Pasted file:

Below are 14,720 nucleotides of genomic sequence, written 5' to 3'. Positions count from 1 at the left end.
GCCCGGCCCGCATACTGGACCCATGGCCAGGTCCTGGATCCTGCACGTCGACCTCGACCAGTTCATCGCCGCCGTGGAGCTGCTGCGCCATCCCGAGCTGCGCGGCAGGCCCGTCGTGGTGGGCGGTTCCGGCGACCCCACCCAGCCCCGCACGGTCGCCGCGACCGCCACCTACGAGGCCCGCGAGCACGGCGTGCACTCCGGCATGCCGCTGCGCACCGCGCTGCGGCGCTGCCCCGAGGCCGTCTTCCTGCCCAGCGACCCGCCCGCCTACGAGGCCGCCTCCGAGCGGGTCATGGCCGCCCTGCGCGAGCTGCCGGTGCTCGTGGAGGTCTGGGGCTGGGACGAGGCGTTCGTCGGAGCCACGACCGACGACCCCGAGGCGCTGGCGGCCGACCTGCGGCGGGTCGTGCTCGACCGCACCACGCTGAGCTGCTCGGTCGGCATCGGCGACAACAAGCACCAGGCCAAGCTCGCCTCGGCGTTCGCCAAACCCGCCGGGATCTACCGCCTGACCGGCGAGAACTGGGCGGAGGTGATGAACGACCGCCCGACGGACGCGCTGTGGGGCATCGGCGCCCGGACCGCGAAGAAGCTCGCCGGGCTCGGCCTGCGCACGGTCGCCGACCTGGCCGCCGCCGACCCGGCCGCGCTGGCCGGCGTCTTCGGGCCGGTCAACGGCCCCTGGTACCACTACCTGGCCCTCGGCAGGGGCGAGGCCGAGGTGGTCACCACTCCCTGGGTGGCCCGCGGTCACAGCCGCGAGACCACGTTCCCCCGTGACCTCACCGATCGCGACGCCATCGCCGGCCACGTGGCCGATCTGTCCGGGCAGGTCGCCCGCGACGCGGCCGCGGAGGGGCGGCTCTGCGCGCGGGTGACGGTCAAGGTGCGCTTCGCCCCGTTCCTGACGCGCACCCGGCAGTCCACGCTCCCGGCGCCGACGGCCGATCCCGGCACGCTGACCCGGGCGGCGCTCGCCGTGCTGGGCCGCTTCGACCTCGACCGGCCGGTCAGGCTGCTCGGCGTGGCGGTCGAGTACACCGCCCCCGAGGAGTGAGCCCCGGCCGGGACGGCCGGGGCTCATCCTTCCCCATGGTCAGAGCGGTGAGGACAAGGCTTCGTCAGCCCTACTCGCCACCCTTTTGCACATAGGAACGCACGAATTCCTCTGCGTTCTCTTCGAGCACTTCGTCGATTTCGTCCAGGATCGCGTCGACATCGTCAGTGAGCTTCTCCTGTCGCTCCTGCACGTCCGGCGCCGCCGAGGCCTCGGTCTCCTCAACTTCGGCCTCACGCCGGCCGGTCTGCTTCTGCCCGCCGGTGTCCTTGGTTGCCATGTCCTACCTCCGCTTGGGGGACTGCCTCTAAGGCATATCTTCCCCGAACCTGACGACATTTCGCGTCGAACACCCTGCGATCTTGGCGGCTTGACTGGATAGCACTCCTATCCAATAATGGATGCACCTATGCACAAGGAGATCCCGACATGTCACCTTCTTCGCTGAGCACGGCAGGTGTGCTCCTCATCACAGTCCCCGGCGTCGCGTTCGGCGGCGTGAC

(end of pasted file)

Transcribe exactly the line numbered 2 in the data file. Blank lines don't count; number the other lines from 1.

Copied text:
GCCCGGCCCGCATACTGGACCCATGGCCAGGTCCTGGATCCTGCACGTCGACCTCGACCAGTTCATCGCCGCCGTGGAGCTGCTGCGCCATCCCGAGCTGCGCGGCAGGCCCGTCGTGGTGGGCGGTTCCGGCGACCCCACCCAGCCCCGCACGGTCGCCGCGACCGCCACCTACGAGGCCCGCGAGCACGGCGTGCACTCCGGCATGCCGCTGCGCACCGCGCTGCGGCGCTGCCCCGAGGCCGTCTTCCTGCCCAGCGACCCGCCCGCCTACGAGGCCGCCTCCGAGCGGGTCATGGCCGCCCTGCGCGAGCTGCCGGTGCTCGTGGAGGTCTGGGGCTGGGACGAGGCGTTCGTCGGAGCCACGACCGACGACCCCGAGGCGCTGGCGGCCGACCTGCGGCGGGTCGTGCTCGACCGCACCACGCTGAGCTGCTCGGTCGGCATCGGCGACAACAAGCACCAGGCCAAGCTCGCCTCGGCGTTCGCCAAACCCGCCGGGATCTACCGCCTGACCGGCGAGAACTGGGCGGAGGTGATGAACGACCGCCCGACGGACGCGCTGTGGGGCATCGGCGCCCGGACCGCGAAGAAGCTCGCCGGGCTCGGCCTGCGCACGGTCGCCGACCTGGCCGCCGCCGACCCGGCCGCGCTGGCCGGCGTCTTCGGGCCGGTCAACGGCCCCTGGTACCACTACCTGGCCCTCGGCAGGGGCGAGGCCGAGGTGGTCACCACTCCCTGGGTGGCCCGCGGTCACAGCCGCGAGACCACGTTCCCCCGTGACCTCACCGATCGCGACGCCATCGCCGGCCACGTGGCCGATCTGTCCGGGCAGGTCGCCCGCGACGCGGCCGCGGAGGGGCGGCTCTGCGCGCGGGTGACGGTCAAGGTGCGCTTCGCCCCGTTCCTGACGCGCACCCGGCAGTCCACGCTCCCGGCGCCGACGGCCGATCCCGGCACGCTGACCCGGGCGGCGCTCGCCGTGCTGGGCCGCTTCGACCTCGACCGGCCGGTCAGGCTGCTCGGCGTGGCGGTCGAGTACACCGCCCCCGAGGAGTGAGCCCCGGCCGGGACGGCCGGGGCTCATCCTTCCCCATGGTCAGAGCGGTGAGGACAAGGCTTCGTCAGCCCTACTCGCCACCCTTTTGCACATAGGAACGCACGAATTCCTCTGCGTTCTCTTCGAGCACTTCGTCGATTTCGTCCAGGATCGCGTCGACATCGTCAGTGAGCTTCTCCTGTCGCTCCTGCACGTCCGGCGCCGCCGAGGCCTCGGTCTCCTCAACTTCGGCCTCACGCCGGCCGGTCTGCTTCTGCCCGCCGGTGTCCTTGGTTGCCATGTCCTACCTCCGCTTGGGGGACTGCCTCTAAGGCATATCTTCCCCGAACCTGACGACATTTCGCGTCGAACACCCTGCGATCTTGGCGGCTTGACTGGATAGCACTCCTATCCAATAATGGATGCACCTATGCACAAGGAGATCCCGACATGTCACCTTCTTCGCTGAGCACGGCAGGTGTGCTCCTCATCACAGTCCCCGGCGTCGCGTTCGGCGGCGTGAC